Twelve months later and that hope has gone missing in the aftermath of the tragic loss of Speed. Chris Coleman has been given the difficult task of building on Speed’s work but he is yet to have the team playing with the same style and success as his predecessor – Wales are yet to score with him in the dugout. Going by his two matches in charge,  2-0 losses to both Mexico and Bosnia and Herzegovina, Wales could be in danger of falling back into an era of abject performances and player withdrawals. But, one must not be too quick to judge upon friendly matches, especially with a new manager – it took Speed until his fourth game in charge for Wales to earn his first win. Coleman can only be hopeful that his side will show their best when the pressure is on.

Wales have been drawn in a tricky group for the World Cup qualifiers. With Croatia as clear favourites and Macedonia as group minnows, the other four teams, (Belgium, Serbia, Scotland and Wales) all sit within seven places of each other in the FIFA world rankings. The key to success in such a tight group will be solid home form, since each side should be quite capable of taking points from another.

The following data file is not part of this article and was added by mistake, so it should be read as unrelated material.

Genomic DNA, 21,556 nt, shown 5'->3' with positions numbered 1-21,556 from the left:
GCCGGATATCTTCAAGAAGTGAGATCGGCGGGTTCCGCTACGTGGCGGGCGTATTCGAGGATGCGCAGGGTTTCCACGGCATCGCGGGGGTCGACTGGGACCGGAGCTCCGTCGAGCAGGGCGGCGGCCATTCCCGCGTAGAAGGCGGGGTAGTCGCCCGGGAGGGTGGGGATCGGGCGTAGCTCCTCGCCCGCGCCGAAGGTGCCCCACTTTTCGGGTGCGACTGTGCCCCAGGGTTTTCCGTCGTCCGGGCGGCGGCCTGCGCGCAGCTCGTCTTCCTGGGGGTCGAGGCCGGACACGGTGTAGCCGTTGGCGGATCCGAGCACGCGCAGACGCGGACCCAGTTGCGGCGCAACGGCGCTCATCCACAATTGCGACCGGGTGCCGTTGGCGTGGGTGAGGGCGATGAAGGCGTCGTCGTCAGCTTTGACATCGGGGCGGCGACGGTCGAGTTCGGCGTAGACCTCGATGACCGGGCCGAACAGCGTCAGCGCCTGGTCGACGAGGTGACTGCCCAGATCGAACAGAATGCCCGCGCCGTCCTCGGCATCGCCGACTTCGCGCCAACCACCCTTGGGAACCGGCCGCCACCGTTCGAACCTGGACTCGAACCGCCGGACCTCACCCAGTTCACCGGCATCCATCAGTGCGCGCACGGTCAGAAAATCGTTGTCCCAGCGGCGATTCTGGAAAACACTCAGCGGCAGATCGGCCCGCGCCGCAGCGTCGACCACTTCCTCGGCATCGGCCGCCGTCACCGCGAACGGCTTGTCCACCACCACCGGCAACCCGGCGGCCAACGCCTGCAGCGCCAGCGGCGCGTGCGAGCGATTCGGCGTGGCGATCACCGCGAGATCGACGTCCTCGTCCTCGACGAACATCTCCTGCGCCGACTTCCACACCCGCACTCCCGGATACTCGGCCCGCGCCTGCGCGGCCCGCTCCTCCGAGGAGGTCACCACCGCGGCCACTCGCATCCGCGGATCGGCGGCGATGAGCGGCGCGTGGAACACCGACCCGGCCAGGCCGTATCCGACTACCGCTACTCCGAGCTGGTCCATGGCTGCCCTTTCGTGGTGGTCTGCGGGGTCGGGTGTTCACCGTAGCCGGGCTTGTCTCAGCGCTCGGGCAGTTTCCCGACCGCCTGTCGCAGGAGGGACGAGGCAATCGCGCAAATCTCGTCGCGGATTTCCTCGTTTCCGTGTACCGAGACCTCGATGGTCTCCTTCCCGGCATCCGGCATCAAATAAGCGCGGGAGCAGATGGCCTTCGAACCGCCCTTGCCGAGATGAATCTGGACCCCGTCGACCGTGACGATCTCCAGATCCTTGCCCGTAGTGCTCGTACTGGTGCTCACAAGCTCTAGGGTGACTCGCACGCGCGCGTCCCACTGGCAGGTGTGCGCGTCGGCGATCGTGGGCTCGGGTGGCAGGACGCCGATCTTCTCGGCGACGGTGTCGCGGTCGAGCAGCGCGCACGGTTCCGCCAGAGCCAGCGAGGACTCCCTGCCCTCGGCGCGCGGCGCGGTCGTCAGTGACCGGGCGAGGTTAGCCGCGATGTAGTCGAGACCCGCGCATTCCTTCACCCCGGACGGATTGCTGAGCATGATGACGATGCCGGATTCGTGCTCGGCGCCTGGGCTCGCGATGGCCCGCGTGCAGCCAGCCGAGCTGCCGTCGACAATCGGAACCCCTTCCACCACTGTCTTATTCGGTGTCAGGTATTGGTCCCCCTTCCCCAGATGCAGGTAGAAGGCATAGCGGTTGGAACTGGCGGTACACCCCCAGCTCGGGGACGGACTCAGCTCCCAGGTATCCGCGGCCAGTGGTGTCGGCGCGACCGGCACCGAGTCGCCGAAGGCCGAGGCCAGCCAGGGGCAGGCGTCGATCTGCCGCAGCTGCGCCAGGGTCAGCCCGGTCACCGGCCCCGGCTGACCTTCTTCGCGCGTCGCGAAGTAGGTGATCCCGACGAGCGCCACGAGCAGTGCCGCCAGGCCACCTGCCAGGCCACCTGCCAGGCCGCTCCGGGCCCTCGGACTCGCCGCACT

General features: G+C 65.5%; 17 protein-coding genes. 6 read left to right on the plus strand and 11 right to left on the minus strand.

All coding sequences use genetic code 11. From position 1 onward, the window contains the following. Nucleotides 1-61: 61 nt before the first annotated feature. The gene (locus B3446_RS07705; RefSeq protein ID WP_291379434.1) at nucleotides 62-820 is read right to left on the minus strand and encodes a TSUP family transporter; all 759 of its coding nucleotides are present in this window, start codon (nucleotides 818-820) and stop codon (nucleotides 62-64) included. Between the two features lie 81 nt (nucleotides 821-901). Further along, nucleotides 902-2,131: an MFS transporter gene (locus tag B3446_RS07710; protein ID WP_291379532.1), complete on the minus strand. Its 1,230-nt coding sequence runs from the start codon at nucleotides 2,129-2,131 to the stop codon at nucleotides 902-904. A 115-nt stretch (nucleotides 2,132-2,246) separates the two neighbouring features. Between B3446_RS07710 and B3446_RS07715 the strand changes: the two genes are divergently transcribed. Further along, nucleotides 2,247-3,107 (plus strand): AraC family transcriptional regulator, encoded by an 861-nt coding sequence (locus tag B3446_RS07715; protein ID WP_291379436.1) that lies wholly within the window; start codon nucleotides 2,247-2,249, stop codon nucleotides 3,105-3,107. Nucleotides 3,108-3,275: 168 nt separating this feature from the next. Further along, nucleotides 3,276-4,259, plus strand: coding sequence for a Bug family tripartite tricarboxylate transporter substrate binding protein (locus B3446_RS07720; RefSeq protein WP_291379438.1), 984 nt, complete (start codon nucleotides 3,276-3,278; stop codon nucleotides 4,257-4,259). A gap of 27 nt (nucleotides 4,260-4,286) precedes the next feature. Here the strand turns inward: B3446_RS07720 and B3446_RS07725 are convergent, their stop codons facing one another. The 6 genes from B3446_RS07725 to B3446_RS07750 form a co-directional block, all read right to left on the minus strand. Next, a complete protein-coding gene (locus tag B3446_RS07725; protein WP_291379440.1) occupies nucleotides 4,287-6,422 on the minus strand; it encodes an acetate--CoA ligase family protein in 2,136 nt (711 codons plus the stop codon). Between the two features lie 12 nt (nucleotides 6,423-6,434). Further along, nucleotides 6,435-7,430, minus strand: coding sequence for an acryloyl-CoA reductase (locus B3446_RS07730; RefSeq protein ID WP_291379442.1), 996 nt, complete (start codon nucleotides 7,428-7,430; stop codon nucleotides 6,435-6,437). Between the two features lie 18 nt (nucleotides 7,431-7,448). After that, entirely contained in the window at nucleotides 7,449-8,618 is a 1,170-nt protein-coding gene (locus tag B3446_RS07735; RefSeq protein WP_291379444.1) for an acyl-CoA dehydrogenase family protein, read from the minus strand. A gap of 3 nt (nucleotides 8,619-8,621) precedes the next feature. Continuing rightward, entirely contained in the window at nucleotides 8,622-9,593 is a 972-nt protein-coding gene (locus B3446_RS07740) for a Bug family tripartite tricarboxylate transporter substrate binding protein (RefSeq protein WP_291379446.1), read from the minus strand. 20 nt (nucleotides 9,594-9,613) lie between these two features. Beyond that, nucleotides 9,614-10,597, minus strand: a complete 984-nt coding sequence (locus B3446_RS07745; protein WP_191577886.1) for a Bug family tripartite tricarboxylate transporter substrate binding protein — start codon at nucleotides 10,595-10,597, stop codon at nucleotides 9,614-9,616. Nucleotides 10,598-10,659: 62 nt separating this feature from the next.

Coleman’s campaign kicks off tomorrow against Belgium but unfortunately his squad has been steadily eroded by a long string of injuries. Wales will be without eight players, including usual starters Craig Bellamy, Wayne Hennessey and Neil Taylor. Crucially though, the trio of Gareth Bale, Aaron Ramsey and Joe Allen are fit. If they are to have any hope of a positive result, then these three will have to perform to their best to outclass a star-studded Belgian team.

However, in recent years the Belgians have been tarnished with the tag of under-achievers, their team often amounting to less that the sum of its undoubtedly talented parts. But following a 4-2 win over the Dutch in August, the Red Devils will be more than hopeful of mounting a successful qualifying campaign. The Belgian side is now full of top class talent, with several players recently earning moves to join an already established Premier League contingent, and in their captain Vincent Kompany they can claim to have one of the world’s finest defenders.

Conversely, it is in defence where Wales may struggle. Coleman’s clumsy attempts to coax Ryan Shawcross and Ben Turner into his team showed a lack of trust in his current defensive options, who will have the tough task of keeping the likes of Eden Hazard, Moussa Dembele and Kevin Mirallas quiet.